Dance publicist and impresario Larry Humphries was born in Springfield, Massachusetts on August 10, 1926. As a small child he took tap dance lessons, sparking a life-long interest in dance. In the 1940s, Humphries formed an exhibition dancing team called “The Champions” with his twin sister, Claire, and soon amassed a reputation as a local talent and dance instructor. After serving with the army’s 76th Engineer’s Construction Battalion during the Korean War, Humphries returned to Massachusetts and continued to dance, studying with Marjery Fielding and performing at Springfield’s historic Court Square Theatre. At this time he was also a member of the “Stars of Tomorrow” dance company, which staged productions frequently across western Massachusetts.
In the late 1950s, Humphries found work at the George Walter Vincent Smith Art Museum. Having summers off, he wrote to Ted Shawn, to whom he had been introduced a few years earlier, and volunteered to work for the Jacob’s Pillow Dance Festival. He began working at the festival in 1961 as assistant publicity director and house manager, later rising to publicity director and working directly with Shawn. Because the festival occurred only in the summers, Humphries spent May through October at Jacob’s Pillow and in the winter worked other jobs, first in Massachusetts and later in New York City. He remained involved in all promotional aspects of Jacob’s Pillow until 1969, after which he maintained his connection to the festival as a freelance publicist, ticket holder, member of the Jacob’s Pillow Auxiliary, and valued friend.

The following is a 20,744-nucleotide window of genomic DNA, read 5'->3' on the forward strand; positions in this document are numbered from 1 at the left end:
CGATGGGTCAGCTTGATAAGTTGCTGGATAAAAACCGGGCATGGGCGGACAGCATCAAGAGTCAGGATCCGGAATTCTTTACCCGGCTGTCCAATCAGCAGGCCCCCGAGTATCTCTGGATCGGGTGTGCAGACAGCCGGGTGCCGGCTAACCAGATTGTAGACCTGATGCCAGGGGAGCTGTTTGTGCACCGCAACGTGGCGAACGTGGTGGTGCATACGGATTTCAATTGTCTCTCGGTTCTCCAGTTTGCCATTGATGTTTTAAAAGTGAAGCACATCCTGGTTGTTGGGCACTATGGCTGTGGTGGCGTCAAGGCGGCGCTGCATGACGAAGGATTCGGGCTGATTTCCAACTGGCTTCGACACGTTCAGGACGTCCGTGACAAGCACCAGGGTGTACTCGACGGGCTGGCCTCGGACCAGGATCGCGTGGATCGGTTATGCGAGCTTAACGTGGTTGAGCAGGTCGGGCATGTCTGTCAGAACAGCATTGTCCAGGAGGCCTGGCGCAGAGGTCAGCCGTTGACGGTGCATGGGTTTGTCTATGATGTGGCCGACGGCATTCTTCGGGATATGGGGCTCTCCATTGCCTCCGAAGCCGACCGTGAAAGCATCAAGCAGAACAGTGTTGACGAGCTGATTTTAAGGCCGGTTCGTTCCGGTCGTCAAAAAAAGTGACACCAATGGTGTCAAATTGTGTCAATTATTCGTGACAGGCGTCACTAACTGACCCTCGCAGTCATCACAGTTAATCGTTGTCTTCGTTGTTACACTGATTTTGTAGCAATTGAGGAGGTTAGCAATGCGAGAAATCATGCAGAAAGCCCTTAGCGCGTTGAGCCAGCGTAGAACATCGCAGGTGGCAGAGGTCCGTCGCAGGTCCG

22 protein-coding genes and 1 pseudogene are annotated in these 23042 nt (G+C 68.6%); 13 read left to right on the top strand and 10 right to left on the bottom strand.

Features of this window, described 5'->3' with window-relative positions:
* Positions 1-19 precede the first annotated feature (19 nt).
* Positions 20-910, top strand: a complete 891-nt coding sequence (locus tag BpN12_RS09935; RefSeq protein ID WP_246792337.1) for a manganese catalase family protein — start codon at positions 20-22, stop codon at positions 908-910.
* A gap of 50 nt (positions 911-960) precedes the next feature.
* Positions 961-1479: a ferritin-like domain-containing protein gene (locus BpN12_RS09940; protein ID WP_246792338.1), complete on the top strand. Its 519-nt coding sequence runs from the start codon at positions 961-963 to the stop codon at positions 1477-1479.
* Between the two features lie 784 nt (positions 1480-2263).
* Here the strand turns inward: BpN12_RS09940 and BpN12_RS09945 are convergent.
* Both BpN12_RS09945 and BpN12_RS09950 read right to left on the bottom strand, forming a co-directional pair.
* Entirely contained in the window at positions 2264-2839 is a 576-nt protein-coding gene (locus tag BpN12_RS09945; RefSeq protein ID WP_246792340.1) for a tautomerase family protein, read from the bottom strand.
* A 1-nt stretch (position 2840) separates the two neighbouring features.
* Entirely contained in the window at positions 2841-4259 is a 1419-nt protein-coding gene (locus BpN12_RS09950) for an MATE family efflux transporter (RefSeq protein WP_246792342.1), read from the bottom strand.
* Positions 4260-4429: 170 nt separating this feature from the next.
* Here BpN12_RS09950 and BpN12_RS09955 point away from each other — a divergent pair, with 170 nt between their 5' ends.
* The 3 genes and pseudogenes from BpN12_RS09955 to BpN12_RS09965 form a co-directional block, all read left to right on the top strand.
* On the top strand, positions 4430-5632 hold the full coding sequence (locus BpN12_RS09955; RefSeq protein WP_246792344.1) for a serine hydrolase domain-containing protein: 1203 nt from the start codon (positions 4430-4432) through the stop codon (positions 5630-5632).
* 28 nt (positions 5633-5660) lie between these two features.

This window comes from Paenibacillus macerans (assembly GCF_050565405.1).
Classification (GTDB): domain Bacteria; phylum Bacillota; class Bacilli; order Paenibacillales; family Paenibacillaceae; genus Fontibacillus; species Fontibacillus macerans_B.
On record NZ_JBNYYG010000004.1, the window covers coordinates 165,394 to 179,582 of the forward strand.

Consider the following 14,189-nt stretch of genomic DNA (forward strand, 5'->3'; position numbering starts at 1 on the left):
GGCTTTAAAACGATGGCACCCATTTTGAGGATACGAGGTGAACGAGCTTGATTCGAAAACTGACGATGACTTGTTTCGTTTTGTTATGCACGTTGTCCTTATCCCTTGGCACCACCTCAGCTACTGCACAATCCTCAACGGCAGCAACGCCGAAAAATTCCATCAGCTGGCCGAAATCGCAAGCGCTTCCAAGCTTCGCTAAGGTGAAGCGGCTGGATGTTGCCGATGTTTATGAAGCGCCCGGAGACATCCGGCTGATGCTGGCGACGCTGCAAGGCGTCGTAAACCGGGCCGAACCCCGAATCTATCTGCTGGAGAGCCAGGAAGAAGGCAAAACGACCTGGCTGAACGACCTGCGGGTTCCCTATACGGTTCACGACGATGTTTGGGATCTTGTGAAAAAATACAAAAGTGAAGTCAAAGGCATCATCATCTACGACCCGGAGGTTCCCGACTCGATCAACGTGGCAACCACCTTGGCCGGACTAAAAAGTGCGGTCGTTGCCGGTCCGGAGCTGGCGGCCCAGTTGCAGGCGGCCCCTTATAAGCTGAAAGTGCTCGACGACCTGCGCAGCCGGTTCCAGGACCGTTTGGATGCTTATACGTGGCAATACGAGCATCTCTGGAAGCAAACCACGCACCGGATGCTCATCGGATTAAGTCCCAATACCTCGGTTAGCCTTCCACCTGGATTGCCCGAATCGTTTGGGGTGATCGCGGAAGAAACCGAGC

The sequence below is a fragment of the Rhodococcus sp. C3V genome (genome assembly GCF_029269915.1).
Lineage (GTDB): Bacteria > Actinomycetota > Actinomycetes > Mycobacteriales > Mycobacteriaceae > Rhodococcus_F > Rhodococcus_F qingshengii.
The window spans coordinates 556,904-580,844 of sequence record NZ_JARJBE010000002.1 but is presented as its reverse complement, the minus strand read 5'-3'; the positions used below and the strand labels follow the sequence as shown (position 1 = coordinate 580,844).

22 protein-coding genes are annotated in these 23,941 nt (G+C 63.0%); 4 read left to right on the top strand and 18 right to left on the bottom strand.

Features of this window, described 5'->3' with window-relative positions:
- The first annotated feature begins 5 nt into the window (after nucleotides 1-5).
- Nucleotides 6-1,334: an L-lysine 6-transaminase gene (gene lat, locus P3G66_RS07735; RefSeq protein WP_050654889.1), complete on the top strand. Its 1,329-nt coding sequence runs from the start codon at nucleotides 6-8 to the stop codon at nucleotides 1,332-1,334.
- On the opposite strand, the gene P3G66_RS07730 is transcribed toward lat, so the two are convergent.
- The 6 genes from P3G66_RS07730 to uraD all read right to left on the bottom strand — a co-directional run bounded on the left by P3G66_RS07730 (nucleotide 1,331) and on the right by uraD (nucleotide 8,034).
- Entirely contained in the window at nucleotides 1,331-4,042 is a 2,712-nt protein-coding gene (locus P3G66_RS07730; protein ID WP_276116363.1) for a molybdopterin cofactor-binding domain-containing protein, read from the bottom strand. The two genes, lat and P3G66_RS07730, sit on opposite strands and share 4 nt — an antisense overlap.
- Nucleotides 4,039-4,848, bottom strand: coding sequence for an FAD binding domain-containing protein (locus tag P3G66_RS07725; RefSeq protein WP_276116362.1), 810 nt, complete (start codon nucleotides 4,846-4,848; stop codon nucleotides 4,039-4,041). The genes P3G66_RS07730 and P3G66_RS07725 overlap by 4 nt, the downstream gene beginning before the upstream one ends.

In addition to his work at Jacob’s Pillow, Humphries provided freelance publicity assistance to a host of nationally and internationally known dancers and dance companies in the 1960s and 70s, including the Denishawn Repertory Dancers, Bhaskar, Ramón de los Reyes, Carola Goya & Matteo (for whom he stage managed a cross-country tour in 1961-1962), and La Meri. In a later interview, La Meri – a dancer, teacher, writer and dance ethnologist – dubbed Humphries both “a first-class PR man” and “a tremendous friend of dance.”
After moving back to western Massachusetts on a permanent basis, Humphries served as the co-director and owner of the Ballet Theatre School in Springfield, MA from 1979 to 1987, an honorary advisory board member of the Denishawn Repertory Dancers, an advisory board member for the Pioneer Valley Ballet and the Albany-Berkshire Ballet, and a council member for the Academic Artists Association of Springfield, MA. Throughout much of this time, Humphries also served as gallery manager, conservationist, and framer at The Little Gallery in Springfield, MA until his retirement in 1988.
In the 1990s, Humphries, a consummate entertainer, joined the Young at Heart Chorus, and sang the title song from the musical “Hair” at the Rotterdam Music Festival in Holland.
Bremer, David LeRoy. “Tremendous Friend of the Dance.” New England Entertainment Digest, 31 Jan. 1994: 9, 12.
Carbone, Angela. “Larry Humphries’ Heart Always in the Arts.” Springfield Union-News. 27 Feb. 1997: OT5.
International Who’s Who of Entrepreneurs. Date unknown.